Originally Posted by jragosta
Who cares about other states or countries? This one was in CA - and the fact that it was removed from the bar is sufficient evidence that it met the requirement to be considered stolen in CA.
Do you think that reporting the same lies will make them true?
Under CA law, the phone can be considered stolen - as soon as they tracked it leaving the bar where it was lost.
Did you sleep through the Gizmodo case? Not one part of what you just posted is true.
California civil code, lost property statutes:
§ 2080. Duties of finder
Any person who finds a thing lost is not bound to take charge of it, unless the person is otherwise required to do so by contract or law, but when the person does take charge of it he or she is thenceforward a depositary for the owner, with the rights and obligations of a depositary for hire. Any person or any public or private entity that finds and takes possession of any money, goods, things in action, or other personal property, or saves any domestic animal from harm, neglect, drowning, or starvation, shall, within a reasonable time, inform the owner, if known, and make restitution without compensation, except a reasonable charge for saving and taking care of the property. Any person who takes possession of a live domestic animal shall provide for humane treatment of the animal.
§ 2080.1. Delivery to police or sheriff; affidavit; charges
(a) If the owner is unknown or has not claimed the property, the person saving or finding the property shall, if the property is of the value of one hundred dollars ($100) or more, within a reasonable time turn the property over to the police department of the city or city and county, if found therein, or to the sheriff's department of the county if found outside of city limits, and shall make an affidavit, stating when and where he or she found or saved the property, particularly describing it. If the property was saved, the affidavit shall state:
(1) From what and how it was saved.
(2) Whether the owner of the property is known to the affiant.
(3) That the affiant has not secreted, withheld, or disposed of any part of the property.
(b) The police department or the sheriff's department shall notify the owner, if his or her identity is reasonably ascertainable, that it possesses the property and where it may be claimed. The police department or sheriff's department may require payment by the owner of a reasonable charge to defray costs of storage and care of the property.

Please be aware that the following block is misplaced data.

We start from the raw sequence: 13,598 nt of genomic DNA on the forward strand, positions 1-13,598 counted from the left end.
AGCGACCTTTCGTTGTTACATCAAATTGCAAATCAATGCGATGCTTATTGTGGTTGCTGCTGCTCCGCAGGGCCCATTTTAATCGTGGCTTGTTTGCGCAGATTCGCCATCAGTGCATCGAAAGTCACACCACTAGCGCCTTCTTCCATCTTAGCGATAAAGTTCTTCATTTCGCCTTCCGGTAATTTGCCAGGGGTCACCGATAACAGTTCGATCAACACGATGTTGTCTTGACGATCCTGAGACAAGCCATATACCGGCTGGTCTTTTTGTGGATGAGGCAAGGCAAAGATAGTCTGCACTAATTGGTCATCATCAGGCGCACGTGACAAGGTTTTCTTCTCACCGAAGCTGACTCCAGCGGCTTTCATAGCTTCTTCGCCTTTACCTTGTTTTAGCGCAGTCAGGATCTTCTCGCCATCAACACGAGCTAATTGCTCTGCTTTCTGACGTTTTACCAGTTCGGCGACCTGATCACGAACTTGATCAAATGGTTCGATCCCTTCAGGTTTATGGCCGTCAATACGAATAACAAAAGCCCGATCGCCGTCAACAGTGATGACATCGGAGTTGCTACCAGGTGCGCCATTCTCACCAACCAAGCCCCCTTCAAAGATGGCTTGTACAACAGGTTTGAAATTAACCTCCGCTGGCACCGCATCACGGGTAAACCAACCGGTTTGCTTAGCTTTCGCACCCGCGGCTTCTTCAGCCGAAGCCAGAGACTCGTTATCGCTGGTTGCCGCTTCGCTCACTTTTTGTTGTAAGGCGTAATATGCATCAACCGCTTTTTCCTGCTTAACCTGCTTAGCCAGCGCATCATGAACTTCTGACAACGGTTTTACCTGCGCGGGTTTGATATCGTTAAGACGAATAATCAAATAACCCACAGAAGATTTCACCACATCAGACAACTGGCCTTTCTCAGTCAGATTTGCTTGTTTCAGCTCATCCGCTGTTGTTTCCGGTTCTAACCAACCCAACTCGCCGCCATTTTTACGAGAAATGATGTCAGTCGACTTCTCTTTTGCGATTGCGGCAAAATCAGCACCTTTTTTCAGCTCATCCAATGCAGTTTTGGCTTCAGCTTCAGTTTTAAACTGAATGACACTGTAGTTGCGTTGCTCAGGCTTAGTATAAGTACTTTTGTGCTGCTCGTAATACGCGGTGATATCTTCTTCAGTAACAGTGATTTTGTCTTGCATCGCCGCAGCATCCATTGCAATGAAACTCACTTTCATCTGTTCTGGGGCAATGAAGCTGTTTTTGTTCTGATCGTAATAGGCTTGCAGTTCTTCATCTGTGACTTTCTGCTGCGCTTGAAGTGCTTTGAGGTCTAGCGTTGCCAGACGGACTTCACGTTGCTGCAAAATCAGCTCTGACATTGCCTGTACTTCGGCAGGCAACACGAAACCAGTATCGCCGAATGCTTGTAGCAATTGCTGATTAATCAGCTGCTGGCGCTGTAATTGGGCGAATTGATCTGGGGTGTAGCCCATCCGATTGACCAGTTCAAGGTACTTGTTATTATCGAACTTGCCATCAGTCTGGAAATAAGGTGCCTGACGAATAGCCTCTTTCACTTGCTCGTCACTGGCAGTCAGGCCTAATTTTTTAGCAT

§ 2080.2. Restoration to owner
If the owner appears within 90 days, after receipt of the property by the police department or sheriff's department, proves his ownership of the property, and pays all reasonable charges, the police department or sheriff's department shall restore the property to him.
California penal code:
One who finds lost property under circumstances which give him knowledge of or means of inquiry as to the true owner, and who appropriates such property to his own use, or to the use of another person not entitled thereto, without first making reasonable and just efforts to find the owner and to restore the property to him, is guilty of theft.
You will note a couple things
-Nowhere does it say or suggest that the finder is to turn it into the establishment. In fact, it states that by taking charge of it, they become "depositary for the owner, with the rights and obligations of a depositary for hire". So, if they subsequently hand it over to the staff and it disappears, they have failed in the legal duty the assumed upon taking charge of it. There is no stipulation in the statute for relinquishing that responsibility to anyone other than the police or the rightful owner.
-The penal code can only apply if the person that took charge of the item did so in order to "appropriates such property to his own use, or to the use of another person not entitled thereto, without first making reasonable and just efforts to find the owner and to restore the property to him". If however, the intention was to restore it to the owner or the police, as called for in the civil statutes, then it is not theft.
So, it is consider stolen at the moment that you took it for your own use. This would be made apparent by selling it (hence selling stolen property), using it for your own purposes or hiding it.You don't know Sergio did any of this. You don't know what person did remove it from the bar. And you don't know what the intentions of that person, upon taking charge of it, were.